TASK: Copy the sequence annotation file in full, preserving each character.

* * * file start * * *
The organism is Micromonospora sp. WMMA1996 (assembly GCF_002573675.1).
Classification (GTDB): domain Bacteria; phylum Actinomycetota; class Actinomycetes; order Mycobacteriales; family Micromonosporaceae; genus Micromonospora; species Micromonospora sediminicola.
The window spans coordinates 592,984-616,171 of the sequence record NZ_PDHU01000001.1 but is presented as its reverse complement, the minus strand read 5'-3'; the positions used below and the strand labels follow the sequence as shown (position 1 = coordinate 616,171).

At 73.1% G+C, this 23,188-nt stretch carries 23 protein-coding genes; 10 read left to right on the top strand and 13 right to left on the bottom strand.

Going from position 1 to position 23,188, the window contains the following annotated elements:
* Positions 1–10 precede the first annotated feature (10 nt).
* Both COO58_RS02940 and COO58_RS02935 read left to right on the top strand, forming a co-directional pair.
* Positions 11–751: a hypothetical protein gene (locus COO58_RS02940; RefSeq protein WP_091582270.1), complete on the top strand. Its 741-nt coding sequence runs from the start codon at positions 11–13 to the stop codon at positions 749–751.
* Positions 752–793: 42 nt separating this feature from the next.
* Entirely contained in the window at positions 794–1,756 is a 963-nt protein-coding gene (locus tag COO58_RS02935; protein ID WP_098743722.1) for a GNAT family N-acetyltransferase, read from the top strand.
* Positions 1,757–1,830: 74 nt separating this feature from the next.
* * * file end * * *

The organism is Micromonospora sp. WMMA1996 (assembly GCF_002573675.1).
Classification (GTDB): domain Bacteria; phylum Actinomycetota; class Actinomycetes; order Mycobacteriales; family Micromonosporaceae; genus Micromonospora; species Micromonospora sediminicola.
The window spans coordinates 592,984-616,171 of the sequence record NZ_PDHU01000001.1 but is presented as its reverse complement, the minus strand read 5'-3'; the positions used below and the strand labels follow the sequence as shown (position 1 = coordinate 616,171).

At 73.1% G+C, this 23,188-nt stretch carries 23 protein-coding genes; 10 read left to right on the top strand and 13 right to left on the bottom strand.

Going from position 1 to position 23,188, the window contains the following annotated elements:
* Positions 1–10 precede the first annotated feature (10 nt).
* Both COO58_RS02940 and COO58_RS02935 read left to right on the top strand, forming a co-directional pair.
* Positions 11–751: a hypothetical protein gene (locus COO58_RS02940; RefSeq protein WP_091582270.1), complete on the top strand. Its 741-nt coding sequence runs from the start codon at positions 11–13 to the stop codon at positions 749–751.
* Positions 752–793: 42 nt separating this feature from the next.
* Entirely contained in the window at positions 794–1,756 is a 963-nt protein-coding gene (locus tag COO58_RS02935; protein ID WP_098743722.1) for a GNAT family N-acetyltransferase, read from the top strand.
* Positions 1,757–1,830: 74 nt separating this feature from the next.